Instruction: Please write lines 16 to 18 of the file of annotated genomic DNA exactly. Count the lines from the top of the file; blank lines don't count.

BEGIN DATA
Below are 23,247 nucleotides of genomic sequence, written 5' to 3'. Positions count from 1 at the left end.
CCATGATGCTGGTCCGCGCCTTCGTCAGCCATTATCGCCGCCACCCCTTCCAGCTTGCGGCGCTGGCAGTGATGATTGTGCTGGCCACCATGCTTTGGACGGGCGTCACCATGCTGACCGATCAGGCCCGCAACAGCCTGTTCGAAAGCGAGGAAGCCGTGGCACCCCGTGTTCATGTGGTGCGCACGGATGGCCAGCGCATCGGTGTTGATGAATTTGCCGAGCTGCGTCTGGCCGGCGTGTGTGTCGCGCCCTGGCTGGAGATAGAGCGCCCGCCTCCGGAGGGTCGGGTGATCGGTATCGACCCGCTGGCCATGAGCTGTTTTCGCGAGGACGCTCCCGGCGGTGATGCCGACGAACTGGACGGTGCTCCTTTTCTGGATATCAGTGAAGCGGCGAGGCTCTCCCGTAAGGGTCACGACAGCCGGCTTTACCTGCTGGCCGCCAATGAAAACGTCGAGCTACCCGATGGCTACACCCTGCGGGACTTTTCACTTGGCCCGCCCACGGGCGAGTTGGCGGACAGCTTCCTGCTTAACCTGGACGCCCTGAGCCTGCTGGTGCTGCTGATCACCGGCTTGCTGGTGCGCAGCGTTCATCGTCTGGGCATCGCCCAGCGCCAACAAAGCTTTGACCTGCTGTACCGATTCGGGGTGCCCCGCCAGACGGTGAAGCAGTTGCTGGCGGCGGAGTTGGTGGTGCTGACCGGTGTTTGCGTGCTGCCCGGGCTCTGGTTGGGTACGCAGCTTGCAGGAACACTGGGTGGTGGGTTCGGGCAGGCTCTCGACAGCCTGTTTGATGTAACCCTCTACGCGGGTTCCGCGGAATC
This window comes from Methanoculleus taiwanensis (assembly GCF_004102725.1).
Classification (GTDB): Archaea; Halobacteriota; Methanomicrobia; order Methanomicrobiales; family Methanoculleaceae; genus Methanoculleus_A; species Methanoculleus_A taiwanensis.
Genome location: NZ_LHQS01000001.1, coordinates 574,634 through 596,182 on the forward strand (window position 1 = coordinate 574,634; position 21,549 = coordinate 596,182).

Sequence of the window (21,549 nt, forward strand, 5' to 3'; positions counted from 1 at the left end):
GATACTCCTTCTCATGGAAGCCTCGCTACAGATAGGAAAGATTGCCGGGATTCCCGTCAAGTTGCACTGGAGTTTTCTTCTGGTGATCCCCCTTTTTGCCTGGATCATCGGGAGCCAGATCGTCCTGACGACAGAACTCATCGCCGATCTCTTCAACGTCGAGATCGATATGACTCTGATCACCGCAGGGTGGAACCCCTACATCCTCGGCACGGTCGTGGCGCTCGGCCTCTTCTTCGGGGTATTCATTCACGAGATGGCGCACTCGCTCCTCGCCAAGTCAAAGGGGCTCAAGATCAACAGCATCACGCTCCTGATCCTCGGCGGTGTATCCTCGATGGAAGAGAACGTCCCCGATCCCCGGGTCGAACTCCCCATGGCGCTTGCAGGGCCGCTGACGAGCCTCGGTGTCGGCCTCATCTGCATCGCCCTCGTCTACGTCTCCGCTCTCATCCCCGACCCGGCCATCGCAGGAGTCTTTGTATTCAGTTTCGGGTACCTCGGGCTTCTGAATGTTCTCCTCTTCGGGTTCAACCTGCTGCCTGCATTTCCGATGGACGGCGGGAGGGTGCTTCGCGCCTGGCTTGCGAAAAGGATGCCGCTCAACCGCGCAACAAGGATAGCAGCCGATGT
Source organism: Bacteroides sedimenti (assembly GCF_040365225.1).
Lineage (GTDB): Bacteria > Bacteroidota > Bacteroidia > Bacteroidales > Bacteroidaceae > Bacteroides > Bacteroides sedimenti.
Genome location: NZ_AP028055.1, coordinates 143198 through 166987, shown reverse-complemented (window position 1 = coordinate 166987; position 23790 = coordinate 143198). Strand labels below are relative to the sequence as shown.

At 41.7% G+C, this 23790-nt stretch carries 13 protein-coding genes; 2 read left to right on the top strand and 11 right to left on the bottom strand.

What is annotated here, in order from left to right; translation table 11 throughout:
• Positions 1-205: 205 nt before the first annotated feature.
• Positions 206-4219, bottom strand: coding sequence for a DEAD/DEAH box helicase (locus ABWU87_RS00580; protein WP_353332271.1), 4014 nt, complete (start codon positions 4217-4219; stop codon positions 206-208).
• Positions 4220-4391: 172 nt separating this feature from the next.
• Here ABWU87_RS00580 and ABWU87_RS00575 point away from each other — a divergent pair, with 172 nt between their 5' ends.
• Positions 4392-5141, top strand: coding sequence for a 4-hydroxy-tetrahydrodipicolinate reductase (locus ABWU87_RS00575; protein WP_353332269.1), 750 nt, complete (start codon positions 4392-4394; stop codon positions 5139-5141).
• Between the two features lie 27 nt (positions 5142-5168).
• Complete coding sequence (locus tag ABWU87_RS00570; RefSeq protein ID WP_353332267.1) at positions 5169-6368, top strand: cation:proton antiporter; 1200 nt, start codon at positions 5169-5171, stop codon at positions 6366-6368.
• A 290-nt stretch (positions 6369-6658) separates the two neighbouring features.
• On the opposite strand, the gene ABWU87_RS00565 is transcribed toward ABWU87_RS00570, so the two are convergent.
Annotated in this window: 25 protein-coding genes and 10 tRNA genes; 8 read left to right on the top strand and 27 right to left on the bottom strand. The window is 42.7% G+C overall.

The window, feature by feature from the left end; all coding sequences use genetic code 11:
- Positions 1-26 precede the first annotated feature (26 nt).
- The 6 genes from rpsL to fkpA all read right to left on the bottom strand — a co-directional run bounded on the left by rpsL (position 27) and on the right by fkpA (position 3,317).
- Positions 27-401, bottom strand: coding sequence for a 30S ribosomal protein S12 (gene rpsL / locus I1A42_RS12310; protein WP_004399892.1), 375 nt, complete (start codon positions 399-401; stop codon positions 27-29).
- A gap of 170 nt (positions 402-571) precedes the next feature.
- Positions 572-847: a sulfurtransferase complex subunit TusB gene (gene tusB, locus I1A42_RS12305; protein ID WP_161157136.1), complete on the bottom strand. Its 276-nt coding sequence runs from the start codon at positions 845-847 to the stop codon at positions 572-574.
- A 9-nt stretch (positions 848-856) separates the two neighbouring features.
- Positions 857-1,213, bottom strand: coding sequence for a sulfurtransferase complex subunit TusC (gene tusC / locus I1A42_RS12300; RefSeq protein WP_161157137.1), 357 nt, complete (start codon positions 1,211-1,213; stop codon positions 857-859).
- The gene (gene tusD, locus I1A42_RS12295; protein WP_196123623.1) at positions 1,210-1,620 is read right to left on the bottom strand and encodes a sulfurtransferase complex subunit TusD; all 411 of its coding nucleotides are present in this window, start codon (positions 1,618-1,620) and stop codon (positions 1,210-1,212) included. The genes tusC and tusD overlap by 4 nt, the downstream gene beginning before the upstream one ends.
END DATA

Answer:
• Here ABWU87_RS00580 and ABWU87_RS00575 point away from each other — a divergent pair, with 172 nt between their 5' ends.
• Positions 4392-5141, top strand: coding sequence for a 4-hydroxy-tetrahydrodipicolinate reductase (locus ABWU87_RS00575; protein WP_353332269.1), 750 nt, complete (start codon positions 4392-4394; stop codon positions 5139-5141).
• Between the two features lie 27 nt (positions 5142-5168).